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Book of Job - Chapter 5 - Verse 26

Thou shalt come to thy grave in a full age, like as a shock of corn cometh in in his season.


This verse from the book of Job in the Bible reflects the idea that a person's lifespan is predetermined and that they will come to the end of their life at the appropriate time, like a shock of corn ripening in the field at the expected season. The imagery of the shock of corn symbolizes the natural order of life and death, with each individual reaching their full age before passing on. It also conveys a sense of completion and fulfillment, as the corn is fully grown before being harvested. The verse can be seen as a reminder of the inevitability of death and the importance of accepting one's mortality. It encourages believers to trust in the divine plan and to live their lives with purpose and meaning, knowing that their time on earth is limited. Ultimately, the verse serves as a comforting reminder that death is a natural part of life and that each person's journey will come to an end at the appointed time.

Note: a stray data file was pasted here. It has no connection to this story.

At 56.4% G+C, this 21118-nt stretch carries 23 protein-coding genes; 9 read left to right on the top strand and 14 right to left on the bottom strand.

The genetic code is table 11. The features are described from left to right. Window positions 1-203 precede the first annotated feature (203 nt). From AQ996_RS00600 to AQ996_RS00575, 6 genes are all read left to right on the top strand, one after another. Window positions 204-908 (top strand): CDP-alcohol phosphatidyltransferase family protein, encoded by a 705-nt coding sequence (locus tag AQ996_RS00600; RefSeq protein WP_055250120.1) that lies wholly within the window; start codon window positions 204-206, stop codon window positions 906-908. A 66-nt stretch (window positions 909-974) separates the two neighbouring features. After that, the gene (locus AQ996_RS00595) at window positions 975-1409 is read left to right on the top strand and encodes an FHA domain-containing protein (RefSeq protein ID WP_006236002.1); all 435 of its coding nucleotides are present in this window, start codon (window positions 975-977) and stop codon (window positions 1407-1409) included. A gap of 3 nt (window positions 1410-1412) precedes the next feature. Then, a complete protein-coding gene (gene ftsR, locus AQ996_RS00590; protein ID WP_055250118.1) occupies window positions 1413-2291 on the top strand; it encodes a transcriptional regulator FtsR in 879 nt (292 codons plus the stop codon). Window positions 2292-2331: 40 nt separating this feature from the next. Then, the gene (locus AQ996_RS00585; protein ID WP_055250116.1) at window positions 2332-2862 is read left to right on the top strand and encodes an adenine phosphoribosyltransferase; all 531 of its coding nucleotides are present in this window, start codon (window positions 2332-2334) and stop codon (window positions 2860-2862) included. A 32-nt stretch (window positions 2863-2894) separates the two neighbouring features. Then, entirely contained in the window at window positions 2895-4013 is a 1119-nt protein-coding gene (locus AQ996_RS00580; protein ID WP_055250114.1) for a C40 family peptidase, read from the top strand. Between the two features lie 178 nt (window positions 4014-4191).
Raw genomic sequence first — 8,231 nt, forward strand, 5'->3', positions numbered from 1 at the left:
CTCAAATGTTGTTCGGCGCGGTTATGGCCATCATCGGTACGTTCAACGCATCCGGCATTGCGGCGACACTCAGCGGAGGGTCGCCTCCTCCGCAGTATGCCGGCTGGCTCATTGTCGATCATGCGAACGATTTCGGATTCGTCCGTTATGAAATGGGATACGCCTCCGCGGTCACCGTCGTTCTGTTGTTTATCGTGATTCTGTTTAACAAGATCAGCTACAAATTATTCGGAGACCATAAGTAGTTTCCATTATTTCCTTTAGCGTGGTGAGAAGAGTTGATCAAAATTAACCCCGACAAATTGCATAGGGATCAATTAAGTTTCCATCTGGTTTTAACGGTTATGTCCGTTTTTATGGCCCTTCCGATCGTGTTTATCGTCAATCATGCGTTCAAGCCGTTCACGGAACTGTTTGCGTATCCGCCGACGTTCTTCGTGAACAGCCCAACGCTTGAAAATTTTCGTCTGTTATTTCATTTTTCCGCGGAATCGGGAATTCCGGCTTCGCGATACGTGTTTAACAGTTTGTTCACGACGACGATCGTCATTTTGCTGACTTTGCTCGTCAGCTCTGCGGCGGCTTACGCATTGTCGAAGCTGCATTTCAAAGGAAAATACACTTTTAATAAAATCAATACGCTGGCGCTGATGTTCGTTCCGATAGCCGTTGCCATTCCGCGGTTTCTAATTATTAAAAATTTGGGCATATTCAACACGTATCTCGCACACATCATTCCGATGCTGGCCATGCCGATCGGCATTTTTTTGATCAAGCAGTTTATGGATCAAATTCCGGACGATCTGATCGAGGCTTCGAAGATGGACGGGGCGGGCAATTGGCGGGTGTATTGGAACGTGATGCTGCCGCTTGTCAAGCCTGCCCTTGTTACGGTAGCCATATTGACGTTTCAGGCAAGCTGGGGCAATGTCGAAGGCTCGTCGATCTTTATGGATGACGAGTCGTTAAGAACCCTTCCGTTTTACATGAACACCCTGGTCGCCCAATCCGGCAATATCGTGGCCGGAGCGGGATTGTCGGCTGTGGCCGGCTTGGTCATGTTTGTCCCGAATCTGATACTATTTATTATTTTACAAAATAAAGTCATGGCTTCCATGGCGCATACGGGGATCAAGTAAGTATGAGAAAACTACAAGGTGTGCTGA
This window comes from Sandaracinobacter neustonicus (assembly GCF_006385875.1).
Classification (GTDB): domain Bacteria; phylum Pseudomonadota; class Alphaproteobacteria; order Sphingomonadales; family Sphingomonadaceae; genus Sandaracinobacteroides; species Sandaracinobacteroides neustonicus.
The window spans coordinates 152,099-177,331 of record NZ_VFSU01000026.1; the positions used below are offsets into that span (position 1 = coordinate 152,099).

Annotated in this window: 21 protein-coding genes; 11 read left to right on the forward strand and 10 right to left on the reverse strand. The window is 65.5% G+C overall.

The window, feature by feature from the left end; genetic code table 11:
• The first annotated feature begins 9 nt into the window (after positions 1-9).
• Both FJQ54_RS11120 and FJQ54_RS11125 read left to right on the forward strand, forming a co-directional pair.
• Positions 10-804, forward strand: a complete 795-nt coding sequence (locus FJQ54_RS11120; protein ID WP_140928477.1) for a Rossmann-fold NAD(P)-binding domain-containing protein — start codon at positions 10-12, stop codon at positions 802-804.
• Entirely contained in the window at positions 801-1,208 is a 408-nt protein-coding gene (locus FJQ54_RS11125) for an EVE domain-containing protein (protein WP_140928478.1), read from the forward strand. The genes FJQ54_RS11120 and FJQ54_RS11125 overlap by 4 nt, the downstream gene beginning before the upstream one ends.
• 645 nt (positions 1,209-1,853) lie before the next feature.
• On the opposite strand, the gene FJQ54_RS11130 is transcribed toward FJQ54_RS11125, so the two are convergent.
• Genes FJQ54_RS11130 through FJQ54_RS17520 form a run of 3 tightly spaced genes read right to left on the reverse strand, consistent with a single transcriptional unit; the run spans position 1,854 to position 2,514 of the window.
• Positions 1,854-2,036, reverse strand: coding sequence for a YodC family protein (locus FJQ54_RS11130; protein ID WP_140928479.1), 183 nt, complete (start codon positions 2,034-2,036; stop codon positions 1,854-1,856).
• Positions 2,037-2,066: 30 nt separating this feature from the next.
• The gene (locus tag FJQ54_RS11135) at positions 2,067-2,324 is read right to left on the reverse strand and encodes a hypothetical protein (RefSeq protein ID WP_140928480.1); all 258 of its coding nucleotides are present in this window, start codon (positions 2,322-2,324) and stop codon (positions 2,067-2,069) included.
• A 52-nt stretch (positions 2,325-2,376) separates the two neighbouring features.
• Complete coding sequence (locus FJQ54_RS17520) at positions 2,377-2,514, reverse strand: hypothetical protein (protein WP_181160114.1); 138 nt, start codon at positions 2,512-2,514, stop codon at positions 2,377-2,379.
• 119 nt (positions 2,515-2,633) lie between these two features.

Theological Overview

The verse "Thou shalt come to thy grave in a full age, like as a shock of corn cometh in his season" from the book of Job can be interpreted theologically as a reflection of the natural cycle of life and death ordained by God. The phrase "full age" suggests a life lived to its natural completion, implying that the individual has fulfilled their purpose and completed their journey on earth. The comparison to a shock of corn coming in its season highlights the inevitability of death as a part of the larger divine plan. In the agricultural context of the biblical times, the analogy of the shock of corn ripening in its proper time signifies the orderly and predetermined nature of human life and death. It underscores the idea that just as crops have their season to mature and be harvested, so too do human beings have their appointed time on earth before returning to the Creator. Overall, this verse conveys a sense of acceptance and surrender to the timing and sovereignty of God in the cycle of life and death.

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